In the autumn of 2022, the course focused on three cases: a major AU research project called SHAPE dealing with citizen inclusion and digitalisation; a small start-up company linked to The Kitchen (AU’s start-up hub) which has developed a new system for registering working hours in cafes and other small businesses; and finally a small development organisation whose purpose is to promote sustainable settlement in the third world.
Two different groups of students are involved in each case, working with a joint issue which is presented at the start of the semester. However, the point is that all the cases chosen have a perspective which extends beyond presenting proposed solutions for specific organisations or companies. The cases represent examples of the kind of complicated issues that the students may also encounter after they graduate from university.
“For instance, the idealistic institutions and associations involved in development work, social work and environmental issues often face the same kind of challenges when it comes to attracting and engaging new members and voluntary activists. They are facing the same kind of pressure as other voluntary and recreational clubs and associations in the rest of Denmark. One of the quick fixes they can resort to involves strengthening their presence on social media and collecting loads of “likes”. But this doesn’t help the organisation in the long run, because the problem will pop up again three months later,” says Michael Mose Biskjær. And he continues:
“The students are asked to help develop ideas and concepts which focus instead on creating lasting changes and long-term value. You can always launch new campaigns for organisations, associations, institutions or companies. They can improve the way they brand themselves on Instagram, for instance. But that’s not innovation. That’s just marketing.”
The world outside the ivory tower
The positive spirit in which this innovative approach to the teaching has been received shines through when you talk to the students at a workshop in The Kitchen and ask them for feedback on their experiences so far.
“We think this course is the best thing that has ever happened to us at the university. It’s often difficult to define what kind of skills you have, and what you can offer the world outside the ivory tower. But this course provides us with specific methods of doing this which haven’t been presented to us at the university until now,” says Celina Rosleff, who is a Master’s student of Scandinavian languages and literature.
She is working on a case in which the students explore ways of improving wellbeing in the workplace, trying to make working at cafes and small businesses more attractive by developing a staff system that resembles Trustpilot, based on an existing system for registering working hours.
“Our teachers manage to keep the teaching relevant, bearing in mind that we have to deal with the real world after we graduate from university. We learn how to stand out on the labour market, and how to define ways in which humanities graduates can help to generate value,” explains Rosleff.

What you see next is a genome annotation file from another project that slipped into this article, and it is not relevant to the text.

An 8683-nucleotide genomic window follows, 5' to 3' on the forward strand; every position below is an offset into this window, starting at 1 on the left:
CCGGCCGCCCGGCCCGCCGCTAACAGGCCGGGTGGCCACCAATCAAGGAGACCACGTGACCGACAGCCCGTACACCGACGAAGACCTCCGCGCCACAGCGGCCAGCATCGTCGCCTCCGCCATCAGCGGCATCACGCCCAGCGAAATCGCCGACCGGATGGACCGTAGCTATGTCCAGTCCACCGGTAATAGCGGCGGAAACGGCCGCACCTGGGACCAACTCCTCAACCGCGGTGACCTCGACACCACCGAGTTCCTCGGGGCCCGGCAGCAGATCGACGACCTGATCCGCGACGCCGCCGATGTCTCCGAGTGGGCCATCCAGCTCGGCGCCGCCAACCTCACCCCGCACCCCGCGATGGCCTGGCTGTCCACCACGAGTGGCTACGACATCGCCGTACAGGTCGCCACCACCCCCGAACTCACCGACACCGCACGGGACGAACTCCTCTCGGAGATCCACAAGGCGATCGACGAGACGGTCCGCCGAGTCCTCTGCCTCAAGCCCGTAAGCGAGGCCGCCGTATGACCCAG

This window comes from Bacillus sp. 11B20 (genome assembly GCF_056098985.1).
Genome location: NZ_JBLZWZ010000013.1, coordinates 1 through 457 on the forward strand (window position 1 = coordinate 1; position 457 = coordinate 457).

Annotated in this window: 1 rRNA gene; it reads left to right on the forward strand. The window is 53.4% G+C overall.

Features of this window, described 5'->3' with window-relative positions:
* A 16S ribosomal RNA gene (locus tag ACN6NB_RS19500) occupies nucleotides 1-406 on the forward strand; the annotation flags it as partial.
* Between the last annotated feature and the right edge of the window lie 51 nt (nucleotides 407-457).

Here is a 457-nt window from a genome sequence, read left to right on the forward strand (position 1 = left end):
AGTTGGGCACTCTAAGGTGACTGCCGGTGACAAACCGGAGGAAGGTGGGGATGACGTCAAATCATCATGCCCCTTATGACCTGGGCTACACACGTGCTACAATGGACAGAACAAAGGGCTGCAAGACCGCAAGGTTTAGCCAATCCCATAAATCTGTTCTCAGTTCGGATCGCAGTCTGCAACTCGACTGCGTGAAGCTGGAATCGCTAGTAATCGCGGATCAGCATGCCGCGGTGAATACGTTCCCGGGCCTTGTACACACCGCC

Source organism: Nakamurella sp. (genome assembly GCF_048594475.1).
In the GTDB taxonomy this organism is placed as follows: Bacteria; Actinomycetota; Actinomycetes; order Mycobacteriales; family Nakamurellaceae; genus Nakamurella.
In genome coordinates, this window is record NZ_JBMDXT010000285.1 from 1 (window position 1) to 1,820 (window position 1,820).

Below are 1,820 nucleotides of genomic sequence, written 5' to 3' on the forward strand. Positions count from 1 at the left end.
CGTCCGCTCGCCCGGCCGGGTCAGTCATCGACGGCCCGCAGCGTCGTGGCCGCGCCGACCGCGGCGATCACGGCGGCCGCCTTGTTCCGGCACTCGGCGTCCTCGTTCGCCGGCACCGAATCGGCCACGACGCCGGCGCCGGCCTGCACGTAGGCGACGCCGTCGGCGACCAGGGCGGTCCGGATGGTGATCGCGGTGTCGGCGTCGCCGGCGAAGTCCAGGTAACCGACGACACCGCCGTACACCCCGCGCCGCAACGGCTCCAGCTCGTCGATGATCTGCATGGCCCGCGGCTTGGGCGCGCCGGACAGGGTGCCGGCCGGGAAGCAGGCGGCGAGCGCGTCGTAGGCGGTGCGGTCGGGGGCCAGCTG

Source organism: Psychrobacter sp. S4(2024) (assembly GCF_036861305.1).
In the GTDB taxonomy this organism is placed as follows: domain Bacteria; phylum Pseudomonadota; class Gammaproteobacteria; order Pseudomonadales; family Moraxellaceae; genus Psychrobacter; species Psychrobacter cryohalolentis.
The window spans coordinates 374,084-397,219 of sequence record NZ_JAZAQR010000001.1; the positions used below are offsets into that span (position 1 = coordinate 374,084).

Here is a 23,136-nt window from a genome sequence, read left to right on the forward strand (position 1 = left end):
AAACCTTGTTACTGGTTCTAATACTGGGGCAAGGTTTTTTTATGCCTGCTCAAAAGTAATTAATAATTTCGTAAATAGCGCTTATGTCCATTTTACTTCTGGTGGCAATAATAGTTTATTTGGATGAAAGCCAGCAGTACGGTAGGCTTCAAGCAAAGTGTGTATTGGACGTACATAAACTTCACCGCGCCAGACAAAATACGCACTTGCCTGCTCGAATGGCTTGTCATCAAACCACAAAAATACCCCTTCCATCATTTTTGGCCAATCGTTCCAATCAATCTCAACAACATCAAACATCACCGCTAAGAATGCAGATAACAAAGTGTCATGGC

Her fellow student Cecilie Nielsen agrees. Her case focuses on generating greater commitment among volunteers and more support for a small NGO which works with development problems in the third world.
“We’re not used to working closely with a company. Normally we spend our time studying texts to find out what various theoreticians have said about a given issue. But now we actually attend meetings with organisations and companies which provide us with input – and they want to hear what we have to say, as well. It’s a totally different feeling: someone out there is taking you seriously, and you feel that the things you produce will actually be used for a practical purpose. It’s really cool,” says Nielsen.
LinkedIn was founded by a philosopher
Michael Mose Biskjær points out that there is a need to challenge the prejudices associated with being a graduate of the humanities, and that a course like Humanistic Innovation is one way of doing this.
“Humanities graduates are often described as people who only create knowledge for the sake of knowledge itself, the idea being that growth can only be created by the business community, entrepreneurs and others. But this is a major misunderstanding. There are plenty of humanities graduates who have created flourishing companies based on their special expertise and their ability to create new knowledge. It’s simply not true to say that graduates in the humanities can’t create growth,” says Biskjær.
He points out that GoMore, Denmark’s largest site for private car rental, leasing and car sharing, was founded by two philosophers: Matias Møl Dalsgaard and Søren Riis. LinkedIn is another example. More than 2.5 million Danes have a profile on LinkedIn, making it the second-largest social network in Denmark after Facebook. But few people know that LinkedIn wasn’t founded by computer science entrepreneurs or financial gurus – it was founded by a humanities graduate.
“The founder of LinkedIn, Reid Hoffman, who is now one of the most influential individuals in Silicon Valley, has a Master’s degree in philosophy from the University of Oxford. And he has often said that his background in the humanities is what enabled him to create LinkedIn. If we fail to recognise the knowledge and skills that humanities graduates can bring to the table, and if we fail to give them opportunities to show what they can do, society will be losing out on a wealth of innovation and growth potential.”
You can read more about Humanistic Innovation on the course website here: